Although analyzed and interpreted in a number of different ways from allegory to far-out psychedelic trip, the playfulness and hilarity is at the heart of what really makes this book such an enduring classic.

Animal Farm

While this book might not be something you want you read to the kids as a bedtime story, it is still an approachable book for a younger audience. It’s especially good for an audience that has yet to taste the sly and conniving force of a supposed well-meaning tyranny.

An allegory through and through, the plot centers around a farm of overworked and mistreated animals that rises up and overthrows their cruel human master. Through sheer idealistic force, slick slogans and a push for utopianism equality, the animals bring in the new order.

A masterful and satiric takedown originally intended to lampoon Stalinist Russia, the book still holds up as a textbook case of how successful revolutionaries tend to devolve into the same thing they originally rallied against.

And, if we may coin a new term, “Animal-farmism,” the book illustrates this concept that is widespread through governance, structures of power and even the business world. That is, those that seek to overthrow incumbent power with either righteous or radical new visions, once in power tend to repeat their ousted successor’s same methods of control, brutality and force.

Or as the old adage goes,”Power corrupts and absolute power corrupts absolutely.”

The Alchemist

Paulo Coelho tells the tale of Santiago, a shepherd boy on a journey to travel and search the world for treasure. The quest takes him to many different places where he learns about trusting himself, following the path the universe has laid out for him, and willing his reality into existence.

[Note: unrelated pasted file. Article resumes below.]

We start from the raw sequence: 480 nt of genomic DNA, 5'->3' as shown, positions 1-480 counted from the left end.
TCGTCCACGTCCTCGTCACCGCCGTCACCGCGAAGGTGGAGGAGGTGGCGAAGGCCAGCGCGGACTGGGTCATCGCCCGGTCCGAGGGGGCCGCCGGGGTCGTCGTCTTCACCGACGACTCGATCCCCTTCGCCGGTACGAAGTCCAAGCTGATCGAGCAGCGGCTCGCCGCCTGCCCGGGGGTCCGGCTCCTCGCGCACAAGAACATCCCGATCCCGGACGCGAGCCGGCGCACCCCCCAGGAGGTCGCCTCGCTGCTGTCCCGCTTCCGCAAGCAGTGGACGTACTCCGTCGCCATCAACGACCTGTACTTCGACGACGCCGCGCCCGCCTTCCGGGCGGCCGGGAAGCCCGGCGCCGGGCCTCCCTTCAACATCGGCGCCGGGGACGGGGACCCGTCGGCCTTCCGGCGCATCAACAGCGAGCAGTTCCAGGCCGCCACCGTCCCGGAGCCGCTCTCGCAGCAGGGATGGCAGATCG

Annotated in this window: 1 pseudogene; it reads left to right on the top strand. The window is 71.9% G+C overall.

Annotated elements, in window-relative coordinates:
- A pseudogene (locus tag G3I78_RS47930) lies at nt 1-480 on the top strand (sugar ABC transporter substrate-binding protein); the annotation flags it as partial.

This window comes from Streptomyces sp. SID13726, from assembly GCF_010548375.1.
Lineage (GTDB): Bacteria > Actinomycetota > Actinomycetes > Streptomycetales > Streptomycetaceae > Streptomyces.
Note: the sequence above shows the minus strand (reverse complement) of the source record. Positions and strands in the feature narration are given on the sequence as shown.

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Part law of attraction and thinly disguised self-help book as fable, The Alchemist is both a book that is beloved and hated. But cast aside any pessimistic or snarky attitude and you’ll see that the book has a simple message at heart, that is to follow your dreams.

The Alchemist is loaded with mystical symbolism and the idea to find our own “Personal Myth” guided by the cosmos itself. Whether it’s attempting to understand the purpose for being, setting grand goals and chasing after them, or finding fulfillment, the book offers us ab optimistic lens to view it all.

Aesop’s Fables

Aesop was one of the most famous Greek poets. Born in 620 BCE as a slave, he went on to win his freedom and espouse his philosophies in simplistic fables we still read today.

Aesop’s Fables is a collection of stories that are credited to Aesop. The stories involve a number of anthropomorphic animals, some include The Tortoise and the Hare and The Boy Who Cried Wolf. They’re all well known around the the world and at this point are almost civilizational canon if you’re a citizen of any Western influenced culture.

The book is filled with some many popular references and common sense adages, past-readers will tend to forget the innumerable amount of wisdom packed into these little stories.